Overtime Cases / FLSA
Minimum wage and overtime violations are enforced by the Fair Labor Standards Act. The Fair Labor Standards Act (FLSA) governs overtime pay entitlement, and most employees, unless exempt, are entitled to overtime pay at a minimum rate of one and one-half times the regular pay rate after 40 hours per work week.
Penalties for violations of the FLSA are severe. In fact, there is no de minimis threshold for an employee to bring suit. An employer who pays any amount less than minimum wage is subject to suit in federal court. Penalties for employers require payment to the employee of all unpaid wages and overtime. There is also a provision for liquidated damages equal to unpaid wages and the overtime. Attorney’s fees, interest and costs are also included.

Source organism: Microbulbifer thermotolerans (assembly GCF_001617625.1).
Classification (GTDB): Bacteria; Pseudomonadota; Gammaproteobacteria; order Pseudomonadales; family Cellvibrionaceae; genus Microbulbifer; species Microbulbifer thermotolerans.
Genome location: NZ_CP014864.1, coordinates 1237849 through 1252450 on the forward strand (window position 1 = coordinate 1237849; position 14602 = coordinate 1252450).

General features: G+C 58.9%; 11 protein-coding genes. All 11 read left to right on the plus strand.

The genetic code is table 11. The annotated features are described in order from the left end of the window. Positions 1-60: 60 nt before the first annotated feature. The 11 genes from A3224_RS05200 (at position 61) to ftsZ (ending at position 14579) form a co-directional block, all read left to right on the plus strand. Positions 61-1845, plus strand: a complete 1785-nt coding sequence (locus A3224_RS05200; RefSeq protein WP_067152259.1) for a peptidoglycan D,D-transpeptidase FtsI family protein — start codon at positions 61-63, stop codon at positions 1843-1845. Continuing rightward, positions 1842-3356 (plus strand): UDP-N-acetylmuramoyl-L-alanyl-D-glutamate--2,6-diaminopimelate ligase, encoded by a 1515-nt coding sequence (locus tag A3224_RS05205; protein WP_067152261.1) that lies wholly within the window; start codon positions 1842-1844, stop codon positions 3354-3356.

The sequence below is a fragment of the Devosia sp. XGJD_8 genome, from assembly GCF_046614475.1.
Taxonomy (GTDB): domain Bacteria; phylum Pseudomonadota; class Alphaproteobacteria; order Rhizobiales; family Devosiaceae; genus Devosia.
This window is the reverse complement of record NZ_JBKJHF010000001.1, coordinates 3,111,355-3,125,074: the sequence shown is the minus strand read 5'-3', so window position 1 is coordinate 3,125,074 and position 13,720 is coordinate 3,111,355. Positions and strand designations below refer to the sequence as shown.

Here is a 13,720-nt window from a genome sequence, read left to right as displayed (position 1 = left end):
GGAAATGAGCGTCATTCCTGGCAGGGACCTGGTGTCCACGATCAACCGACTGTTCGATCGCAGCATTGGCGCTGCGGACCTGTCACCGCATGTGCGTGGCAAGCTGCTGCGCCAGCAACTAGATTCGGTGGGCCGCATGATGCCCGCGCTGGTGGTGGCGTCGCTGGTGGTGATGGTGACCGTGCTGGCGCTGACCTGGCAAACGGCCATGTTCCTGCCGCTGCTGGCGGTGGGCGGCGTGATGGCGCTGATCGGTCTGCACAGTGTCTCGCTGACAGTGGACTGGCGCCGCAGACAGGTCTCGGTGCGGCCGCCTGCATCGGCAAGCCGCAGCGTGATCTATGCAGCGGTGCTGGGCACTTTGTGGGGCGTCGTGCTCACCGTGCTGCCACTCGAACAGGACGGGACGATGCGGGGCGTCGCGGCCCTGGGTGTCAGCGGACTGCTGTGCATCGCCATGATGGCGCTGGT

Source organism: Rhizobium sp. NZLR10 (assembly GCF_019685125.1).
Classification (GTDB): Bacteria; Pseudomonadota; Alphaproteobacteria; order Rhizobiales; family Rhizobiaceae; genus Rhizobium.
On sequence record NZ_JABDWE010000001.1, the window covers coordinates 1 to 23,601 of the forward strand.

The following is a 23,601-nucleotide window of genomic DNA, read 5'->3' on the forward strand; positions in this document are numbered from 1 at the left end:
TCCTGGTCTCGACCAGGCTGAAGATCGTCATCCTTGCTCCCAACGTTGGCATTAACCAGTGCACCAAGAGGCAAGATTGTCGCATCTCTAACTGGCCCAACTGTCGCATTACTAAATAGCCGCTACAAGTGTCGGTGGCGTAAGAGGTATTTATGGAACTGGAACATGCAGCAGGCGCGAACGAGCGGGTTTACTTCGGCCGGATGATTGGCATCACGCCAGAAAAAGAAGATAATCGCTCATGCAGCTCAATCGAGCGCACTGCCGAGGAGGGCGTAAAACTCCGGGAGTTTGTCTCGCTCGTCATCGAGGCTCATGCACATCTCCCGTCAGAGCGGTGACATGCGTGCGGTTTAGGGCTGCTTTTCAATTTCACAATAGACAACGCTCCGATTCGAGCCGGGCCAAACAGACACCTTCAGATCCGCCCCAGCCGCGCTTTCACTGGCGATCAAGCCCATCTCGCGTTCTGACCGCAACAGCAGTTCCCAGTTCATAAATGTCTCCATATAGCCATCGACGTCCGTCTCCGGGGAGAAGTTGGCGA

The FLSA as with Title VII of the Civil Rights Act of 1964 contains powerful anti-retaliation measures. Prohibited actions include discriminating or discharging against an employee who has instituted proceedings by filing a charge with the department of labor or filing a suit, or who has testified or prepared to testify regarding wage and hour violations. Remedies for a violation of the FLSA anti-retaliation measures include equitable relief such as reinstatement, back wages, liquidated damages, promotion, and attorney’s fees and costs.